So Var(x/Sig)-0

Then we take out (1/Sig)^2*Var(x)

Sig = Root of Var (x)

So Var(x)/Var(x) = 1

May have fluked it but that's what I did. Is the correct way of thinking about it.
0
3 years ago
#10
(Original post by Mr XcX)
OMG =O

So what I did.

Var(x/Sig - mu / Sig) = Var(x/Sig)-Var(mu/Sig)

Variance of a constant is 0.

So Var(x/Sig)-0

Then we take out (1/Sig)*Var(x)

Sig = Root of Var (x)

So Var(x)/Var(x) = 1

May have fluked it but that's what I did. Is the correct way of thinking about it.
Ahh. You're along the right lines

Remember the different properties of expectation and variance.

E(aX + bY) = aE(X) + bE(Y), and E(aX +c) = aE(X) + E(c) = aE(X) + c, as E(constant = constant).

It is not necessarily true that Var(X+Y) = Var(X) + Var(Y) as you would do for E(X+Y). But in this question we can use another property.

Side note:
Spoiler:
Show
Similar to E(constant) = constant, Var(constant) = 0.

The property is that we can also show that Var(aX+c) = a^2Var(X). (The constant disappears, and the scale factor is taken out as a square).

In your answer you did take out the sigma but you didn't use that Var(aX) = a^2Var(X), where a can even be a fraction.

Hopefully you have seen all of those things before. If you're unsure, ask. Otherwise you have all the tools you need to try to answer again.
0
#11
(Original post by SeanFM)
Ahh. You're along the right lines

Remember the different properties of expectation and variance.

E(aX + bY) = aE(X) + bE(Y), and E(aX +c) = aE(X) + E(c) = aE(X) + c, as E(constant = constant).

It is not necessarily true that Var(X+Y) = Var(X) + Var(Y) as you would do for E(X+Y). But in this question we can use another property.

Side note:
Spoiler:
Show
Similar to E(constant) = constant, Var(constant) = 0.

The property is that we can also show that Var(aX+c) = a^2Var(X). (The constant disappears, and the scale factor is taken out as a square).

In your answer you did take out the sigma but you didn't use that Var(aX) = a^2Var(X), where a can even be a fraction.

Hopefully you have seen all of those things before. If you're unsure, ask. Otherwise you have all the tools you need to try to answer again.
Thank you so much for taking the time to help me.

You're amazing
0
3 years ago
#12
(Original post by Mr XcX)
Thank you so much for taking the time to help me.

You're amazing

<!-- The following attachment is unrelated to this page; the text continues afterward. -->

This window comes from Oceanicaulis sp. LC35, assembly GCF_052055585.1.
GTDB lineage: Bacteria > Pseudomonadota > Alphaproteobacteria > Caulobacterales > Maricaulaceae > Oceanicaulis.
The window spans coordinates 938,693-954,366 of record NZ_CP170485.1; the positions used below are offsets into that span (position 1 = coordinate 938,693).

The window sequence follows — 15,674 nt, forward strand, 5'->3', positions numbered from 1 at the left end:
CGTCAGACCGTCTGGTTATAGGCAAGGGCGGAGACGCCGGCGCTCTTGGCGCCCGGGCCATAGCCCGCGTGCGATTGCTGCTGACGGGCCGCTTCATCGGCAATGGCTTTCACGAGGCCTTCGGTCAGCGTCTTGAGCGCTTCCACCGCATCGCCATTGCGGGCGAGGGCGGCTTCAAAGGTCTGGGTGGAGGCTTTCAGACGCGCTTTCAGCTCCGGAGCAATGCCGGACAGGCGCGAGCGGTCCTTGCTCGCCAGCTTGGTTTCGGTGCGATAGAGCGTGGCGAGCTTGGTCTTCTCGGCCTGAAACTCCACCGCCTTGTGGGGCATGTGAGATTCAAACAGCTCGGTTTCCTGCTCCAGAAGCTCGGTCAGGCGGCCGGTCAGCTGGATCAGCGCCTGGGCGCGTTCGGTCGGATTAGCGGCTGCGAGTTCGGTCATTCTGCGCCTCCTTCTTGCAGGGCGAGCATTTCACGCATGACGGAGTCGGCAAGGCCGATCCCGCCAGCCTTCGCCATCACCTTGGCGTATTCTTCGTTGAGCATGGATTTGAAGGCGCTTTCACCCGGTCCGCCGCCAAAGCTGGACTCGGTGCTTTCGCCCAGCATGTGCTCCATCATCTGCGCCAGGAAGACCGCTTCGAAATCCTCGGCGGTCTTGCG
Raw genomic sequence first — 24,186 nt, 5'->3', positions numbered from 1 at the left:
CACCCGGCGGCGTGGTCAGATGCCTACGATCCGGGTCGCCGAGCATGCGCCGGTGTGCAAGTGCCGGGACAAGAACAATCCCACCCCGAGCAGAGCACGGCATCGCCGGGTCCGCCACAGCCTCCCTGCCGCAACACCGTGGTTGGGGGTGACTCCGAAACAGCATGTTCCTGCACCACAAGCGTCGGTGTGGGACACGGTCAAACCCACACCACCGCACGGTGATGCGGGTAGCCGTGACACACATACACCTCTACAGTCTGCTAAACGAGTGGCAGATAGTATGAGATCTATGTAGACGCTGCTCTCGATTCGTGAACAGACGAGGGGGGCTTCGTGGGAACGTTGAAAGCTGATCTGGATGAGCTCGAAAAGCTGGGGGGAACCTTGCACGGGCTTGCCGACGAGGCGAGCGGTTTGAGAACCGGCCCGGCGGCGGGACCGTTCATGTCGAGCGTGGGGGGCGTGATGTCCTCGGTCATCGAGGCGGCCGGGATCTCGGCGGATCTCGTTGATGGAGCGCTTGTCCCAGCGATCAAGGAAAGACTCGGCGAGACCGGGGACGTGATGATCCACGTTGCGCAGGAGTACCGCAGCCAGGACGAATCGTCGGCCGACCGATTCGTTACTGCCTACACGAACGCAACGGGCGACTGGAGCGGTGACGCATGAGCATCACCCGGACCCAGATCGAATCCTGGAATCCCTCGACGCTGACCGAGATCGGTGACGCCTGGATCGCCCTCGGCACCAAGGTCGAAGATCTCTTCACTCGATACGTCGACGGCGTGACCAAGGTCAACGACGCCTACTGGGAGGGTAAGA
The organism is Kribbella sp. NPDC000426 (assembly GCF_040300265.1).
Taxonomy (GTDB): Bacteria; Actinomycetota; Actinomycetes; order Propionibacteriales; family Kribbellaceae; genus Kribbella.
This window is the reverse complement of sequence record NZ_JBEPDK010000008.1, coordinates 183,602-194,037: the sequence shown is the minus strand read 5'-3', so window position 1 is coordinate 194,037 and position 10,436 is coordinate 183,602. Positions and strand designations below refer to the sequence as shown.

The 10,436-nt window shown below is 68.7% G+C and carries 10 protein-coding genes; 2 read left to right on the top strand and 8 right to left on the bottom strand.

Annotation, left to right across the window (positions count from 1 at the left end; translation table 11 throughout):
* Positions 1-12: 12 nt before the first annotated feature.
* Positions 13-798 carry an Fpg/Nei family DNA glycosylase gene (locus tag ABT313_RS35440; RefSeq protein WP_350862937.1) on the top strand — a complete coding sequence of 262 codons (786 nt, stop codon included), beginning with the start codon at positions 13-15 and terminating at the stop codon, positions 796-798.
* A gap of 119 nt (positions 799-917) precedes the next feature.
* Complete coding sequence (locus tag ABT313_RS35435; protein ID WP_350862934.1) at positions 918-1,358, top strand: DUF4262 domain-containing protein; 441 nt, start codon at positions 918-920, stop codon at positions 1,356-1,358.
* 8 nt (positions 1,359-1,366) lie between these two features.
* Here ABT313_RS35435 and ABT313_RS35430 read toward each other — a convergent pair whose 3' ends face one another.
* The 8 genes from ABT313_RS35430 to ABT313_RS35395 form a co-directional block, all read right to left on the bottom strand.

No problem . The important thing is though, can you now see how to get to Var(Z) = 1?
0
#13
(Original post by SeanFM)
No problem . The important thing is though, can you now see how to get to Var(Z) = 1?
I think so,

Using the properties of variance

Var(Z) = Var(aX+b) Let a = 1/Sig, b=-mu/Sig, b being a constant Var = 0

=a^2Var(x)

Sig = Root Var (x)
(1/Sig)^2 = 1/Var(x)

Var(z)=Var(x)/Var(x) = 1
0
3 years ago
#14
[QUOTE=Mr XcX;60763385]
(Original post by glenis72)

My lecturer for Probability and Statistics lol.

He has given us a lot of poor questions.
Remember Var(aX)=a^2Var(X). So Var(-X)=-1^2Var(x)=+Var(X). Var(constant)=0
So, Var(X-mu/sigma) =1/sigma^2 xVar(X-mu) = 1/sigma^2x (Var(X)+Var(mu) )=Var(X)/sigma^2=1/1=1
Remember var(X-Y)=varX+varY. Because var(X-Y)=var(X+-Y)=varX+-1^2varY=varX+varY
Not easy to explain on this Ipad
0
3 years ago
#15
(Original post by Mr XcX)
I think so,

Using the properties of variance

Var(Z) = Var(aX+b) Let a = 1/Sig, b=-mu/Sig, b being a constant Var = 0

=a^2Var(x)

Sig = Root Var (x)
(1/Sig)^2 = 1/Var(x)

Var(z)=Var(x)/Var(x) = 1
Perfect, well done, you seem to understand it now, as long as you remember those properties.

Again, being pernickety (and it's my fault this time) the c doesn't disappear just because Var(c) = 0, but it dissapears when calculating Var(aX+c). You could try to prove this yourself or follow a proof online, as you just need to know the properties and that Var(X) = E(X^2) - (E(X))^2.

So yes, well done, and hopefully you are feeling a bit more confident on dealing with expectation and variance.
0
3 years ago
#16
(Original post by glenis72)
you are correct, Z is normally distributed mean mu,variance=sigma^2. So N(0,1^2 )=N(0,1)
Silly question anyway,who set it?
Not quite: mean and variance are fine but there's nothing to say Z is normally distributed.
0